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Themes of Life and Death in Anna Karenina

Themes of Life and Death in Anna Karenina

The novel, Anna Karenina, parallels its heroine’s, Anna Karenina, moral and social conflicts with Constantin Levin’s internal struggle to find the meaning of life. There are many other underlying themes which links the novel as a whole, yet many critics at the time only looked upon its critical view of Russian life. Henry James called Tolstoy’s novels as “loose and baggy monsters’ of stylessness, but Tolstoy stated of Anna Karenina “…..I am very proud of its architecture–its vaults are joined so that one cannot even notice where the keystone is.” That is absolutely correct, because within Anna Karenina, there exists many themes that are all linked together to create such a wonderful piece of work. Critics tend to miss the role that the theme of life and death plays in Tolstoy’s Anna Karenina. Despite its apparent meanings, these two themes are intertwined in the novel and provides a backbone for some of the other existing themes. With a masterful touch, Tolstoy is able to use these two themes to show the characters in their true forms at both stages. The characters are shown to be living in a state of delusion, and as the characters find themselves at times of near death situations or on their deathbed, they are able to reveal themselves truthfully.

Many of the characters in the novel are able to show their “real self” and at times of death, there is a point of reversal in the characters. This is most evident in the scene of Anna’s near death experience during her illness. This event brings about a change in Karenin and even Vronsky as they trade positions. Karenin suddenly becomes human and not hidden from life by his administrative regulations. His carapace cracks, and …

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…l part of everybody’s life and no matter who it is, everybody fears death. To come to terms with death is something that takes a lot of courage and a full understanding of oneself. Tolstoy in his novel, has revealed to us the effect that death can have on a person and advocates us to not succumb to the daily life of the world which we live in, because it is all a delusion. Yet if we live as naturally as possible, we can get a better grasp on the true essence of life as Levin does in the novel. He finds joy out of working and enjoying the fruits of his labor, instead of indulging himself in the materialism of the hypocritical aristocrats. Modern culture has lost this aspect of life and we need to check ourselves before we lead our lives into a downfall.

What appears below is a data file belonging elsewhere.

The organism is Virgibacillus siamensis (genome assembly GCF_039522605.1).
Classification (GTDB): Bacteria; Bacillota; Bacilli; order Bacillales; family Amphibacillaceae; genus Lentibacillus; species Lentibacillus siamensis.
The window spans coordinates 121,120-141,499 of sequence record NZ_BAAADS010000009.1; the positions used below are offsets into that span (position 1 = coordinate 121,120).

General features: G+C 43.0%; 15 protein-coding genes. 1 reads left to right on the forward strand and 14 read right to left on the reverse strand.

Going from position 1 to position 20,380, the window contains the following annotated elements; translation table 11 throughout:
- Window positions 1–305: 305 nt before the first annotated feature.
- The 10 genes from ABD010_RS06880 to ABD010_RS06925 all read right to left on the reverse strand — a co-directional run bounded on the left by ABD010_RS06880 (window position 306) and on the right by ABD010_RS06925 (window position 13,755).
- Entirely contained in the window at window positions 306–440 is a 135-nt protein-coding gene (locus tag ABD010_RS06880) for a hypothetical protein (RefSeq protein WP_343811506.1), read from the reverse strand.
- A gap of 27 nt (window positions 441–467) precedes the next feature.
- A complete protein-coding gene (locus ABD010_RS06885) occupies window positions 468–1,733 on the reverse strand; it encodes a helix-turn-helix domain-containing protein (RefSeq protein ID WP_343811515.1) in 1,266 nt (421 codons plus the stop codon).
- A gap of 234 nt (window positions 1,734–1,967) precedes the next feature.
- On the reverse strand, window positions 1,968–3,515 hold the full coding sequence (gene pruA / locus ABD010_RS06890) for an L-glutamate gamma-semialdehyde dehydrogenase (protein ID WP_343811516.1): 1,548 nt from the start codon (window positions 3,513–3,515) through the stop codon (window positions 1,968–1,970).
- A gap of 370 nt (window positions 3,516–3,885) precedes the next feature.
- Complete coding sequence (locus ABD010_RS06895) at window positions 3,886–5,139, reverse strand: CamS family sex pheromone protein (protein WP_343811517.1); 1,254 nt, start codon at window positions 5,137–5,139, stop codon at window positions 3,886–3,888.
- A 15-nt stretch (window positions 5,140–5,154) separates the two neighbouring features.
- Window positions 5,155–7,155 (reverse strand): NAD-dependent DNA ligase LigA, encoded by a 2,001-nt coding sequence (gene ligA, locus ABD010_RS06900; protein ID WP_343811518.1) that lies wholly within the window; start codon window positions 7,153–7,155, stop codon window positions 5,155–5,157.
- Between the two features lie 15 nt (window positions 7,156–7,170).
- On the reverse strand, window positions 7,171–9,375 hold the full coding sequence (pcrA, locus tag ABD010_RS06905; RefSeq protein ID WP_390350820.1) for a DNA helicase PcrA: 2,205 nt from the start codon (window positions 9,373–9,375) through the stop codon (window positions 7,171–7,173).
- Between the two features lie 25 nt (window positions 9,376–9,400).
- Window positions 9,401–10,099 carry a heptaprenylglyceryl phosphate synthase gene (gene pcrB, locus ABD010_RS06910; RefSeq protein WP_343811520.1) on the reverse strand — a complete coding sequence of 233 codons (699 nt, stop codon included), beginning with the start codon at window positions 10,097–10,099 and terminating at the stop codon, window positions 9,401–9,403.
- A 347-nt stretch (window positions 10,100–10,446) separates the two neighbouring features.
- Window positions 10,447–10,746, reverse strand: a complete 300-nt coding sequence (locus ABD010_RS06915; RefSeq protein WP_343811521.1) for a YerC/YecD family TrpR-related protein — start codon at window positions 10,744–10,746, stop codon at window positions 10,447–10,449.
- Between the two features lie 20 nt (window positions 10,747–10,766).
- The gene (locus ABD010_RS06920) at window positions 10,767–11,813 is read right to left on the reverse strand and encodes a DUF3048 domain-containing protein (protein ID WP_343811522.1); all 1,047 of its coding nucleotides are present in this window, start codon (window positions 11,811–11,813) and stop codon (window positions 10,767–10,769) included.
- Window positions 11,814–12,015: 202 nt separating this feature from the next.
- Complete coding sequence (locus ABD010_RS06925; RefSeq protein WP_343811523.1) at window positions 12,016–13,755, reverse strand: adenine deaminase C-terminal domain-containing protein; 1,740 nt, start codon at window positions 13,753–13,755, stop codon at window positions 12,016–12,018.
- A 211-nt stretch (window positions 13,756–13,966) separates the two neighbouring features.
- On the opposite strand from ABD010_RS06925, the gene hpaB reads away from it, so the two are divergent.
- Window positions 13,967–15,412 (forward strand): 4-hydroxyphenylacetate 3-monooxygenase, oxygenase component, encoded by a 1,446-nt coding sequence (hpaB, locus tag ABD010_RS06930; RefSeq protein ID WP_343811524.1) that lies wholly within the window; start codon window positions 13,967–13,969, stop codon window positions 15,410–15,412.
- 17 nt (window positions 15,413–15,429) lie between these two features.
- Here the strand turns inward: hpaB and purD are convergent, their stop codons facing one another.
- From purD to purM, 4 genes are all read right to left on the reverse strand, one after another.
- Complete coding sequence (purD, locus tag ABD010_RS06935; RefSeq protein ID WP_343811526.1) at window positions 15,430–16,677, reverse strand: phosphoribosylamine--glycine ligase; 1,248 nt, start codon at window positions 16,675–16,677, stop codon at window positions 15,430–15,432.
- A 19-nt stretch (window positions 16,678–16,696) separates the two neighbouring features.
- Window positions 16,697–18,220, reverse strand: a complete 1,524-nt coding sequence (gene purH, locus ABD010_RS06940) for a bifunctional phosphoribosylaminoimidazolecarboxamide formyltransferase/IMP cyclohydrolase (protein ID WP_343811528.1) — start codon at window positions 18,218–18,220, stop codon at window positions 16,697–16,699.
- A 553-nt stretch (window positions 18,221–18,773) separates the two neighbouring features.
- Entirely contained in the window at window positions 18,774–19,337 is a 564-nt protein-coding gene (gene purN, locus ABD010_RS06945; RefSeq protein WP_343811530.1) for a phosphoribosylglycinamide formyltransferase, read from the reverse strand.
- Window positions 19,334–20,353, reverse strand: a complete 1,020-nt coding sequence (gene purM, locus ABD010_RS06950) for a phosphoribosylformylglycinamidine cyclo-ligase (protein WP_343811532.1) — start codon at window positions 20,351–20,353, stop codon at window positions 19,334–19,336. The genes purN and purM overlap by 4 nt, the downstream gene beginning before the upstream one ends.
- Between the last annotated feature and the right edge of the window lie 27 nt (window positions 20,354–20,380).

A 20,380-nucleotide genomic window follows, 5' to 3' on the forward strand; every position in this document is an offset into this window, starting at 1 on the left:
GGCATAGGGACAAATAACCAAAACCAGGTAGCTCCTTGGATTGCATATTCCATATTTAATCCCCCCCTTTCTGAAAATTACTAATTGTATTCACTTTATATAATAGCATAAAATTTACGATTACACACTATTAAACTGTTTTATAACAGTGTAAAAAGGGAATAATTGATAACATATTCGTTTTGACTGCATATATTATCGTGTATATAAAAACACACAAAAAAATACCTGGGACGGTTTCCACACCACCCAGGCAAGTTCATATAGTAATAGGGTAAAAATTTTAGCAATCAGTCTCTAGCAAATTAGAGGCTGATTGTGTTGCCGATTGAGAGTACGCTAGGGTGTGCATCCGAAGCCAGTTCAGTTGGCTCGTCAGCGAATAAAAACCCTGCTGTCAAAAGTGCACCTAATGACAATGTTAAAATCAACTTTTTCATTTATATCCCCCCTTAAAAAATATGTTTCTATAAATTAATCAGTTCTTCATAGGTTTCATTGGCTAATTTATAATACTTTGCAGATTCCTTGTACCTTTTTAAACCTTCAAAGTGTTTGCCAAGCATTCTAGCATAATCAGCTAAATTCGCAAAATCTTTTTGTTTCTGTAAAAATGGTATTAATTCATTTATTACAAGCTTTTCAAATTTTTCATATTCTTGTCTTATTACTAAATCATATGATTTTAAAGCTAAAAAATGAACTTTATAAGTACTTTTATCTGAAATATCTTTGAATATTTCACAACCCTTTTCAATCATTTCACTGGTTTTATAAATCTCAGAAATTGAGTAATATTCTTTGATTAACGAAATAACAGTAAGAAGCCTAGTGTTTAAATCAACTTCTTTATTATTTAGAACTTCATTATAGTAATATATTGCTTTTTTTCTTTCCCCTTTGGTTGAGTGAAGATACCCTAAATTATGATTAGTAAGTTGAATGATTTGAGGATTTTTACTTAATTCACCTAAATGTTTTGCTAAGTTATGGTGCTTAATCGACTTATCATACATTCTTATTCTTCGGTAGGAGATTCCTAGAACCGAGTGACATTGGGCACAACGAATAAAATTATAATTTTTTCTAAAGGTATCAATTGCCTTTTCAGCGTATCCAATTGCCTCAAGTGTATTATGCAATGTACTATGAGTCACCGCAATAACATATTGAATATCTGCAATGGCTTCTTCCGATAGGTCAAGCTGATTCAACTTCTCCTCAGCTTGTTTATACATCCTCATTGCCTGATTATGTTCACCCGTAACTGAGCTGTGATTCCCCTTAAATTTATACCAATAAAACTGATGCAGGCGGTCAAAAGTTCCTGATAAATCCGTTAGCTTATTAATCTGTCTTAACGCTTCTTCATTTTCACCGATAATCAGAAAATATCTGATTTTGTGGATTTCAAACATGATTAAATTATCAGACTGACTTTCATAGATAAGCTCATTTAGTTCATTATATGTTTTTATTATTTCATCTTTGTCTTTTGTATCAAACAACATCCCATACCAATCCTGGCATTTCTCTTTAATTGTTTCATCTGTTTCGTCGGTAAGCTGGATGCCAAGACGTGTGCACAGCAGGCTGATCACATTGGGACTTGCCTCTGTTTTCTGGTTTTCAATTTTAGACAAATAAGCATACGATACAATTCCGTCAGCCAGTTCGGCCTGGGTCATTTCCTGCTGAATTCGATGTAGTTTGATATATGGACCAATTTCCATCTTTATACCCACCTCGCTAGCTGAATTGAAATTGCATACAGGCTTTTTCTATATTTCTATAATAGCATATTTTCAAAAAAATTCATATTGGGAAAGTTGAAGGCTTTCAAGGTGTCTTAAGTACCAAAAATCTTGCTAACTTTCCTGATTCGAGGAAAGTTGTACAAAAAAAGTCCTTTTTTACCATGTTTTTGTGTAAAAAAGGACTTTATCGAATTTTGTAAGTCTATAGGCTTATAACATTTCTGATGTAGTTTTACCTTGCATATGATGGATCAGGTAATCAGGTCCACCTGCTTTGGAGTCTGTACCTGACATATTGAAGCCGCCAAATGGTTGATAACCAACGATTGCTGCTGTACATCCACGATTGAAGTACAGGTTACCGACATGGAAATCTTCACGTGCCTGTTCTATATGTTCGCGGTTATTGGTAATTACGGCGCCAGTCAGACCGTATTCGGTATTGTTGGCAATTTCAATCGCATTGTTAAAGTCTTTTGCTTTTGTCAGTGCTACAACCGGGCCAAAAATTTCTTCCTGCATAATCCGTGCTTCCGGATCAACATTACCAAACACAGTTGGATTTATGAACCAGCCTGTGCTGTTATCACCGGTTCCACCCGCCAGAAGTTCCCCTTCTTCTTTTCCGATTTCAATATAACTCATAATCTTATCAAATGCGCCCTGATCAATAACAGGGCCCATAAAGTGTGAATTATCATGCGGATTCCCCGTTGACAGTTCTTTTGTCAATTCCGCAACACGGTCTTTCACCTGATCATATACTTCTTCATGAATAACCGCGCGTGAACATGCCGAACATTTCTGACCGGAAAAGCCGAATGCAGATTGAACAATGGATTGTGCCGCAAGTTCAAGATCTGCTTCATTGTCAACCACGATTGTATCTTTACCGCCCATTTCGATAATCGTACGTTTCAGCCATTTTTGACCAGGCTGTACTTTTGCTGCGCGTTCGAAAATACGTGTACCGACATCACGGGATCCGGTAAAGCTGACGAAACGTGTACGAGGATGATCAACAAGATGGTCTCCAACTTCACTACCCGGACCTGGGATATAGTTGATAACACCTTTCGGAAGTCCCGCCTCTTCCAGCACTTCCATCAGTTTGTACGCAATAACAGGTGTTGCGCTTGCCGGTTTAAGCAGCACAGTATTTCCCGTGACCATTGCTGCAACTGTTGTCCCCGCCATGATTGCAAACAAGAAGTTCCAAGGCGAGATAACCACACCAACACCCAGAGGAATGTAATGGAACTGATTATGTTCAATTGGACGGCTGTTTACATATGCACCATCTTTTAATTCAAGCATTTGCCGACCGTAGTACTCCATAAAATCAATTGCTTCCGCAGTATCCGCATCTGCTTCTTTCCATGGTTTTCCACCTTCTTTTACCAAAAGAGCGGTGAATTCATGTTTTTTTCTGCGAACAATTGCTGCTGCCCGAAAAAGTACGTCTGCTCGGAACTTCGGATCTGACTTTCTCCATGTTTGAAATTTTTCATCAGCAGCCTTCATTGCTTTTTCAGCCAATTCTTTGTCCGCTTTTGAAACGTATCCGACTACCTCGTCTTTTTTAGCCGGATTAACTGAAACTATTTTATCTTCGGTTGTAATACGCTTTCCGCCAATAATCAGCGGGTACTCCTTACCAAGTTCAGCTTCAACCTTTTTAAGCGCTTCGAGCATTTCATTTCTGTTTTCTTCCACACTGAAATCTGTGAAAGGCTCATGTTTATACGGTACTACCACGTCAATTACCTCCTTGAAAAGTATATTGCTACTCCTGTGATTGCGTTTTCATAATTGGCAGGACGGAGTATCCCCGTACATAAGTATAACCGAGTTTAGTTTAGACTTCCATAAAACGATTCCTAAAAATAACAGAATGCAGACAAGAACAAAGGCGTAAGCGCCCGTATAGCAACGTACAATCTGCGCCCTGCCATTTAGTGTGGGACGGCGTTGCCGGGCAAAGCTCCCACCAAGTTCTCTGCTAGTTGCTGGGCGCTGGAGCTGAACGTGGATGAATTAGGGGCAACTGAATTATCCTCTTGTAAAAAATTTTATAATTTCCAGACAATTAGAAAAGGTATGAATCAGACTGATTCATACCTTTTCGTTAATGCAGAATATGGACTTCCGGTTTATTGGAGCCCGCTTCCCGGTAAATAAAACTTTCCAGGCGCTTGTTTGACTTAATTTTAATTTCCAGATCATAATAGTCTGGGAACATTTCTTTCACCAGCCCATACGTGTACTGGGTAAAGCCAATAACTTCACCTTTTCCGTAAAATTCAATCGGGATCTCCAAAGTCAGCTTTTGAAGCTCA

Works Cited:

Tolstoy, Leo. Anna Karenina, trans. Constance Garnett (New York: The Modern Library, 1993).

Regaining Control in Anna Karenina

Regaining Control in Anna Karenina

Anna Karenina features significant clusters of scenes, all of which describe notable moments in the development of the novel’s major figures. One of the most important clusters is when Anna travels to see Vronsky. On her way her perceptions change; she throws her “searchlight” upon herself. Arriving at the next station she sees the rails and knows what must be done.

Anna has had control over her own life taken away from her, due to the societal limitations on her choices as a woman. She becomes resentful of the society she lives in, and turns that frustration on the unsympathetic Vronsky, who retains his own freedom as well as control over her own happiness. She is too proud and passionate to live in subordination, as Dolly Oblonsky does. Anna cannot conceive of going on indefinitely as she has been, and at the same time can take no pleasure from contemplation of her past, or her future, which holds no prospect of change. Feeling trapped and untrue to her own unwanted desires, she begins to see the entire world as a wretched place populated by miserable, entrapped individuals just like herself. Through death alone, she feels she can secure a place in Vronsky’s heart. Death is also the only decision that she is free to carry out on her own.

The place that Anna occupies is like that of a child, making up tasks for herself to fill the time, while others make the decisions that affect her life. Anna tries to interest herself with educating the English girl, writing a children’s book, but these are all distractions from the fact that she has nowhere to go. Oblonsky and Karenin meet to try to settle the question of Anna’s future, without inviting Anna to plead for herself or otherwise a…

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…bout whether or not the maidservant will remember to put clean sheets on the guests’ beds. But neither of these women’s roles are true to her own desires. To stay on this earth is to place control of her life in the hands of a man whom she is not certain loves her. Anna’s decision is incomprehensible to Madame Vronsky: “Can you understand these desperate passions?” (812). But from our view of Anna’s mental landscape, we can understand them all too well.

Works Cited

Jahn, Gary R. “The Images of the Railroad in Anna Karenina,” Slavic and East European Journal 2 (1981): 1-10.

Mandelker, Amy. “Feminist Criticism and Anna Karenina.” Tolstoy Studies Journal III (1990): 82-103

Nitze, Paul H.

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